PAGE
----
It was 46 years ago this month. In a hearing room at the US Capitol, Fred Rogers appeared before the Senate Subcommittee on Communications. The subcommittee, chaired by Senator John Pastore of Rhode Island, was examining the funding for the Corporation for Public Broadcasting, the organization that provides federal grants to public television and radio stations across the country.
It was established nearly two years earlier, in 1967, by President Lyndon Johnson. His successor, Richard Nixon, wanted to cut the funding to CPB from $20 million to $10 million.
At the core of Rogers’ 6 minute testimony was the value of education and the role television, itself a new media model at the time, can have, especially on children.
When he began to speak, he explained that his first children’s TV program 15 years ago had a budget of $30. In the years since, the budget for the program that would become Mr. Rogers’ Neighborhood, grew to $6,000, with help of investments from other organizations and the stations across the US that aired it.
“$6,000 pays for less than two minutes of cartoons,” Rogers said. “Two minutes of animated, what I sometimes say, bombardment. I’m very much concerned, as I know you are, about what’s being delivered to our children in this country. And I’ve worked in the field of child development for six years now, trying to understand the inner needs of children. We deal with such things as—as the inner drama of childhood. We don't have to bop somebody over the head to ... make drama on the screen.”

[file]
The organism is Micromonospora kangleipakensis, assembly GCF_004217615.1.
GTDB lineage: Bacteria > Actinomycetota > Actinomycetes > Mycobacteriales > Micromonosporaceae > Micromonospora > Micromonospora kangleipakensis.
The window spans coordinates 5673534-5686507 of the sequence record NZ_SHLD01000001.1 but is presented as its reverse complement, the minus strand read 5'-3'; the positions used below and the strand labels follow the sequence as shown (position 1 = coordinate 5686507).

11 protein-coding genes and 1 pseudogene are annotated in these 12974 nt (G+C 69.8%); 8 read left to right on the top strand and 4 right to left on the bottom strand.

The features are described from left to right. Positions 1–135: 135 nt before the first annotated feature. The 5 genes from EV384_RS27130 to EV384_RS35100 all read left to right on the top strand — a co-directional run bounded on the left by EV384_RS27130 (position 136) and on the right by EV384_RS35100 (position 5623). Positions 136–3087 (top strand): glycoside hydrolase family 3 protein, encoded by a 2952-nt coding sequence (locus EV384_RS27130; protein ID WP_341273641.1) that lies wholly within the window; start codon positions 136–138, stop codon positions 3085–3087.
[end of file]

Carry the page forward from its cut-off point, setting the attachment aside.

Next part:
By the time it was over, Pastore, moved by the testimony, admitted to having goosebumps. When all was said and done, the CPB would get the full $20 million.
46 years after that testimony, the ideas of the man who we’ve come to know as our neighbor, ring true, in an age where the culture of television has changed, and access to information from the internet and social media quickly becomes the norm, raising questions to the role public broadcasters have, and if indeed, federal funding should support it.
The individual investment in public broadcasting funding is $1.35, not per day, not per month, but per year. It may not sound like much, but this $1.35 goes a long way to making a big difference.
This money helps children develop and grow before school and during school, from basic counting and math, to arithmetic and expression. It also helps adults continue to be life-long learners, keeping them informed of current events locally, nationally and internationally, and allow for a unique form of entertainment that showcases new ideas and gives a new look on society.
This money promotes the value of education in American life, and in a democracy such as ours, education is something that can’t have a price tag put on it. We can be better people and be a better society, if we remain a well-educated and well-informed society. The public television and radio stations of this country help us do just that, wherever you may be.
What Rogers said on that day in May is personally significant. I grew up visiting his Neighborhood through my local PBS station, and the month of May was when I obtained by Bachelor’s Degree.
Yet, the other thing that Rogers emphasized later in life is to never stop learning, and even though my formal education is complete for now, I’ll never stop learning, and public broadcasting gives me a path for life-long learning.
The relationship that every American has with public TV and radio is sacrosanct. We’ll be better people for it, should Congress keep the funding for the Corporation for Public Broadcasting going, and make education through these stations, no matter what medium, protected, not only for this generation, but the next.
I hope you will join me in that task.